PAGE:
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New Dartmouth research shows how permafrost shapes Arctic rivers and what that means for climate change

Joanmarie Del Vecchio stands on a landscape in Alaska
Mulu Fratkin
Courtesy, Dartmouth College
Dartmouth College

Thick, frozen soil — or permafrost — is the driving force that shapes Arctic rivers, according to new research from Dartmouth. And the lead researcher says that's key to understanding how climate change might affect, and be affected by, carbon stored in that frozen soil.

Joanmarie Del Vecchio, who led the study when she was at Dartmouth as a postdoctoral fellow, got the idea when she was looking over a landscape in Western Alaska during fieldwork in the summer of 2019.

“I said, 'Gosh, it doesn't doesn't look like there are a lot of rivers out here,' ” she said.

From that simple observation, Del Vecchio developed a hypothesis that permafrost landscapes are less likely to get carved up by rivers than landscapes in temperate climates.

Her team sought to understand whether the Arctic had fewer rivers than warmer places, and if other factors, like the history of glaciers in the area or the amount of precipitation a place gets, influenced that more than the frozen state of the ground.

Read more about Arctic research happening in New Hampshire

They found that compared to watersheds in temperate places, those that have permafrost have about 20% less of their landscape occupied by channels for water — despite differences in their topography, glacial history, precipitation, and other factors.

Basically, Del Vecchio said, if a place is warmer, it has more channels for water. And that matters when thinking about the effects of climate change on the Arctic.

“We haven’t had some of this data until recently, and that has meant people have only been able to speculate about what might happen if the permafrost thaws,” she said.

There was an opposite hypothesis, which theorized that in a frozen landscape water can’t go underground, so it might make more channels out of necessity. That would mean there were more water channels in the Arctic than in warmer places, and they might shrink when the permafrost thaws.

But Del Vecchio’s study shows that as the Arctic gets warmer, water channels could grow.

“We propose now that as it gets warmer, that carving process turns up in volume as you get more and more thaw over time,” she said.

As landscapes change, they are either smoothed out or carved up, Del Vecchio said. If in the Arctic the landscape was smoothed out, that would bury carbon in the ground, locking it away and keeping it from heating up the atmosphere.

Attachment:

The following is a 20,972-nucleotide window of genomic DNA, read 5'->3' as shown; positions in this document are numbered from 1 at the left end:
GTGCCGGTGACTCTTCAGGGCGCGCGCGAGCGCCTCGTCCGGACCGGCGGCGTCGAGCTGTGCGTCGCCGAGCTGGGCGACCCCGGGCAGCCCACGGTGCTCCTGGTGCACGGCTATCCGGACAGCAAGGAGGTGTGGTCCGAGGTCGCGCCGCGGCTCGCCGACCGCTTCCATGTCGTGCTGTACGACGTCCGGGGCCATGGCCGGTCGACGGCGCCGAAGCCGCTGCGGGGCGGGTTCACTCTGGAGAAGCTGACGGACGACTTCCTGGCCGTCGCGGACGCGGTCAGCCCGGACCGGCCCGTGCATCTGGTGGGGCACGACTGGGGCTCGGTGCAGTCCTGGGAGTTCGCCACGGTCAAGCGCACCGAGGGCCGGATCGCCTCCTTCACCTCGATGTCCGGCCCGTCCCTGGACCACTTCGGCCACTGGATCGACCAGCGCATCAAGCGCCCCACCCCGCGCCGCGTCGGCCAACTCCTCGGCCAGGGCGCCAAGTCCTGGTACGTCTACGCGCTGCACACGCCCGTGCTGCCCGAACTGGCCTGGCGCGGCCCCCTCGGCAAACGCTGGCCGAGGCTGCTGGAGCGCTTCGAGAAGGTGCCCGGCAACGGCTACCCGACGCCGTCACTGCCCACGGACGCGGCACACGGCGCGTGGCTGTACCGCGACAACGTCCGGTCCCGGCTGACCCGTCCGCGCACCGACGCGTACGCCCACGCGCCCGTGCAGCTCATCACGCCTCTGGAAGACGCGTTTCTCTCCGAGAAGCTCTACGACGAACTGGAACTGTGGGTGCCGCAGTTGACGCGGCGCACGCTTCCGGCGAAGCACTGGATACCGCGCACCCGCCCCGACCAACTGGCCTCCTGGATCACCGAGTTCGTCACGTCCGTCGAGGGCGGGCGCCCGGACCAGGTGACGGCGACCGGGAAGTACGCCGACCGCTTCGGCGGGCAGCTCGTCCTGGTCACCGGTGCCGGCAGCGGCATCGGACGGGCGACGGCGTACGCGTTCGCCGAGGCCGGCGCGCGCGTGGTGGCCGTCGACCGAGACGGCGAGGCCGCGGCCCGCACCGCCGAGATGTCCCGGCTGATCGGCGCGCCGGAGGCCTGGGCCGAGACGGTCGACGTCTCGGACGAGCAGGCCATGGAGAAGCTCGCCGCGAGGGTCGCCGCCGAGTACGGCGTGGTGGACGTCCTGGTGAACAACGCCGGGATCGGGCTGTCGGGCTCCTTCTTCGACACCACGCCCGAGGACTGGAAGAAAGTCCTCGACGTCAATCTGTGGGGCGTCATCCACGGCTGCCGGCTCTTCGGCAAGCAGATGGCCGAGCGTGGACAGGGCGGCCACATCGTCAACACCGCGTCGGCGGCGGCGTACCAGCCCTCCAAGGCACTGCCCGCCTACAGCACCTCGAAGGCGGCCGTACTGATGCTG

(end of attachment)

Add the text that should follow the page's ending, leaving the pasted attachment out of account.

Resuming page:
But data show as it gets warmer, the Arctic will be more subjected to carving and erosion, Del Vecchio said. That has big implications for people who live downstream of rivers, whose communities could also be more affected by flooding as sediment is churned up and causes water to move around more.

The carving of new water channels could also expose the carbon stored in soils.

“When you start eroding through soil that has carbon in it, that’s when the microbes can get to it and consume the carbon in the soil and burp out methane and carbon dioxide,” she said. “That’s a problem, because the more it happens, the more it’s going to warm, and the more we might carve into the soil carbon.”

That feedback loop could accelerate climate change. For every degree Celsius of warming, the researchers say waterways carving up thawing soil could release as much carbon as 35 million cars emit in one year.

Understanding how permafrost landscapes could release carbon could be an important factor in setting global carbon budgets, and setting climate policy in the United States, Del Vecchio said. And the data she used for her study is widely available: Anyone with an internet connection can observe the Arctic and contribute to the understanding of how permafrost landscapes work, she said.

“We have all of this data to study this landscape, but it’s coming just in the nick of time,” she said. “We need to know what happens to the permafrost so that we can set reasonable and aggressive enough goals for reducing greenhouse gas emissions.”

Mara Hoplamazian reports on climate change, energy, and the environment for NHPR.